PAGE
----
Your guide to a successful reading week
Reading week offers students a mix of rest and stress, emphasizing the need to balance academics with enjoyable activities.

The first few weeks of the semester are often spent speed-scrolling through lecture slides and cramming notes into some semblance of a coherent revision plan. After a grueling midterm season, reading week comes as a welcome respite. A few blissfully empty days offer students the chance to catch up on sleep, indulge in extracurriculars, and finally address the laundry basket that’s been marinating for several weeks too long. Some find this the prime opportunity to network or seek in-depth academic advice, while others struggle to stay afloat with a host of at-home responsibilities. The diversity of career goals and living situations among students creates a vast spectrum of what reading week looks like for everyone.

Many of us might have every intent of being productive. It’s a familiar feeling: you set your alarm the night before, grumpily hit snooze when it startles you awake, then end up rolling out of bed in the late afternoon, disoriented and disappointed with yourself. Others jump at the opportunity to plan socials and end up having a blast with friends. But when the end of the week rolls around, the five readings you planned to do when you had a spare minute still haven’t been touched, and three of them are due tomorrow. 

Those who struggle with overworking themselves rather than procrastinating might follow through with their plans of using the week to work on several assignments ahead. But all too soon, the break is over, and it didn’t end up being much of a break at all. So, what exactly are the benefits of reading week, and how can we plan our time to make it worthwhile?  

A study by McMaster University assessed the benefits of reading week by having students complete a two-part stress survey both before and immediately after reading week. The first part of the survey measured the number of stressors recently experienced by students while the second part asked students to indicate their perceived stress levels. In general, the number of stressors decreased over reading week, but students’ perceived stress was higher following the break. 

For most participants, stress before the break was related to general worries about the future whereas concerns following the break were tied closely to academics. On top of that, an analysis of students’ saliva samples after reading week showed a lower ratio of cortisol to other circulating hormones, indicating less stress.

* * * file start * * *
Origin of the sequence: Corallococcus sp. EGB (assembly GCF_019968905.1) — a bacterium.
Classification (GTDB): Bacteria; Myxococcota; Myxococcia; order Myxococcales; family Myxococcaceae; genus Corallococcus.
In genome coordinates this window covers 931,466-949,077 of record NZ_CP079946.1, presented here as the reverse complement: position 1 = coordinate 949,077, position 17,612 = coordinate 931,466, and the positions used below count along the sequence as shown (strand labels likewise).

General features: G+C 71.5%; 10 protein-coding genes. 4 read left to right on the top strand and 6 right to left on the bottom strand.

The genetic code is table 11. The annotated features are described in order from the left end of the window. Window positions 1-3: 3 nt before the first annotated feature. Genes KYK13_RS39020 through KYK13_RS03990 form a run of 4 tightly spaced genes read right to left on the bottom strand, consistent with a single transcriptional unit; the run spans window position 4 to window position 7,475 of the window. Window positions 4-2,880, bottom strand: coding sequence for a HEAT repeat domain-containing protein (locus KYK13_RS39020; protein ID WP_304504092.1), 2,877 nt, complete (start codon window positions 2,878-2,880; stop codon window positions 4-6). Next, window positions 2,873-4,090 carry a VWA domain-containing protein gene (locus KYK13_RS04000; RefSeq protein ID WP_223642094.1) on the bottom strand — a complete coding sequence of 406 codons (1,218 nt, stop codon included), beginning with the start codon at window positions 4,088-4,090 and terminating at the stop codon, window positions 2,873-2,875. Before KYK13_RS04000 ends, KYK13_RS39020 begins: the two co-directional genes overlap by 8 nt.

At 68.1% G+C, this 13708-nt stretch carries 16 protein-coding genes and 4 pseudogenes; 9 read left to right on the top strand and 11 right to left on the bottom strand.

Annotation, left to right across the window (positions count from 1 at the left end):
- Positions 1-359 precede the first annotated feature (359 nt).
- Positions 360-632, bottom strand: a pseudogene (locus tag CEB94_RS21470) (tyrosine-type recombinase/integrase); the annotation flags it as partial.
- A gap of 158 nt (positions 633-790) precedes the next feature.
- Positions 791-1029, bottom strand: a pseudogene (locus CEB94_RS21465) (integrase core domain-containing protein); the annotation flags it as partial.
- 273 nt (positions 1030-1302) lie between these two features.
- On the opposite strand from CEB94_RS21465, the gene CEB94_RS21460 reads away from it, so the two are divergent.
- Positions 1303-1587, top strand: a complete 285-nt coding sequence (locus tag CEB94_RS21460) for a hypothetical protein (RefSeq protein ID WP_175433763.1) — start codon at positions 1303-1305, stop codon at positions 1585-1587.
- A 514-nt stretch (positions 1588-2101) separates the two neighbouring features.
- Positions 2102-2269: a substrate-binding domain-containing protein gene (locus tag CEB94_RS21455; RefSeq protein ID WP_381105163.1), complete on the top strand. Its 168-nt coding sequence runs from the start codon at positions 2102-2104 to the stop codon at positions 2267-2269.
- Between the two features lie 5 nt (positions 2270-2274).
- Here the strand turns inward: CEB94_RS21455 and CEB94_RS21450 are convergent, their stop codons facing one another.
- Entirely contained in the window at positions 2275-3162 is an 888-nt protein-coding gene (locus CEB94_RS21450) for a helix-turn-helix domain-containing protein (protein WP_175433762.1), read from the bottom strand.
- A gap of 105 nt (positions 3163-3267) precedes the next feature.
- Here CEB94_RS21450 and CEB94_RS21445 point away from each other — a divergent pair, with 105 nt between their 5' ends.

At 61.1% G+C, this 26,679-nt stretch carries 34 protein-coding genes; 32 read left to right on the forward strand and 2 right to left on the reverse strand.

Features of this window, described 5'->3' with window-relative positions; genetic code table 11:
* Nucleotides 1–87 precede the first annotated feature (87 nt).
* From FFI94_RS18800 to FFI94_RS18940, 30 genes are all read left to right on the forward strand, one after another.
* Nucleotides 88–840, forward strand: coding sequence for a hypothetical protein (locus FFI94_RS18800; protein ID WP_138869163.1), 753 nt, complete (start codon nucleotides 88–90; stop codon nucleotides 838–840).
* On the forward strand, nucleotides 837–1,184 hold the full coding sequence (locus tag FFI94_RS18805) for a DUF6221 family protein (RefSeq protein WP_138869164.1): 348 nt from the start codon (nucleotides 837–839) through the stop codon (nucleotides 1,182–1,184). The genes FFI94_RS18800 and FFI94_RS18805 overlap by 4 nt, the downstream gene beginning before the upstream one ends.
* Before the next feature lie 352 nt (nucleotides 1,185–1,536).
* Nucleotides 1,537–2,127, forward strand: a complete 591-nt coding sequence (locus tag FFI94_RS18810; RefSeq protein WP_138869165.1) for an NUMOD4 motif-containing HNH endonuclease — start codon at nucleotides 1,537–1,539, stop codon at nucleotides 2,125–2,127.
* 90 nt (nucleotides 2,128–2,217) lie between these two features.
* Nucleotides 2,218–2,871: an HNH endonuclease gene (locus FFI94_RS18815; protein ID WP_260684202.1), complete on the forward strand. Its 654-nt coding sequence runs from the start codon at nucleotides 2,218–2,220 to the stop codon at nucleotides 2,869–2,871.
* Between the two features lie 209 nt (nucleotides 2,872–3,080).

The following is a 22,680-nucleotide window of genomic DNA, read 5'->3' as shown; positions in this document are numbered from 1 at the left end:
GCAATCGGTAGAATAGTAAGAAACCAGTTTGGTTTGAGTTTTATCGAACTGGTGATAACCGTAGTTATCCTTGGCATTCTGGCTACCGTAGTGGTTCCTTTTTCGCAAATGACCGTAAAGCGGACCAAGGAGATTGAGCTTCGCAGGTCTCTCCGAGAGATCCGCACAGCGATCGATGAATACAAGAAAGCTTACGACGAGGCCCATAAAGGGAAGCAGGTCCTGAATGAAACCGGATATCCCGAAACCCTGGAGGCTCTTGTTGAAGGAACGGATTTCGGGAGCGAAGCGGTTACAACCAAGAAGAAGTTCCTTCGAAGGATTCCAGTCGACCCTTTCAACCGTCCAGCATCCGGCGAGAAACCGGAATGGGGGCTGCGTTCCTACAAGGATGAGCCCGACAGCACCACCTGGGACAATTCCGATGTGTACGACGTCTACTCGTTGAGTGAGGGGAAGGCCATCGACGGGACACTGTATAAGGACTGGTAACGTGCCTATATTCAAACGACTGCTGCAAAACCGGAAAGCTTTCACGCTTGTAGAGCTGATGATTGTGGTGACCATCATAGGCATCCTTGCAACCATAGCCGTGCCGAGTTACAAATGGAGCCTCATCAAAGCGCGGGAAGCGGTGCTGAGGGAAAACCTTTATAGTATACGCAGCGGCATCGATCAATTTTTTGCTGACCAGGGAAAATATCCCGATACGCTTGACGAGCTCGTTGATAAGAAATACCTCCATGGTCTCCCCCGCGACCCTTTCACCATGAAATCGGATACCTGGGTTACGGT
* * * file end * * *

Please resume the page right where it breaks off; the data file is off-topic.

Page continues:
The positive impacts of a break from school cannot be understated. Studies have shown that they give students the chance to rest and recharge, improving focus and productivity. But while a break can reduce stress levels in a measurable sense, the empty days also provide ample opportunity for pondering school-related worries surrounding the second half of the semester. So, how can we make reading week a time of actual rest rather than nervous anticipation? 

It’s important to remember that there is no set-in-stone model for a worthwhile reading week. A mental break can look different for everyone, so it’s always a good idea to keep your options open. Hang out with friends, invest in a new hobby, plan for the next few weeks of school—priorities will vary from person to person. Take some time to figure out what works best for you. 

Staying realistic is another thing students can find themselves forgetting. If you spent the first half of term procrastinating—no judgement there—then a one-week break won’t be enough time to catch up while still consuming a safe amount of caffeine. Not only is it unrealistic, but it’s also unsustainable. The last thing you want to do during your break is burn yourself out. If studying is on your to-do list, set achievable goals and divide them into small, easy steps.

Of course, a break from school shouldn’t be spent thinking only about school, so be sure to plan activities you enjoy with as much care as you plan out your academics. We often tell ourselves we’ll have fun once we’re done with schoolwork, but schoolwork can easily sap your energy, and once it’s drained, planning an outing just becomes another chore. Next time you’re compiling a list of everything you need to get done, add a reminder to shoot your friend a text and check when they’re free. Or try to use your study breaks to research new places around town in which you can destress. Finding small ways to make the reading week enjoyable can go a long way in helping you feel motivated and well-rested.

If you find yourself at the end of the week having abandoned any kind of plan you had for rest and productivity, don’t beat yourself up. Learning to manage your spare time is a skill, and not one learned overnight. Even a reading week that feels wasted away can be a valuable learning opportunity. For instance, after spending the better part of seven days in bed, you might realize just how much more sleep you need to function. Use the break as an opportunity to see how you pass the time when you have so much of it and adjust your regular schedule accordingly. 


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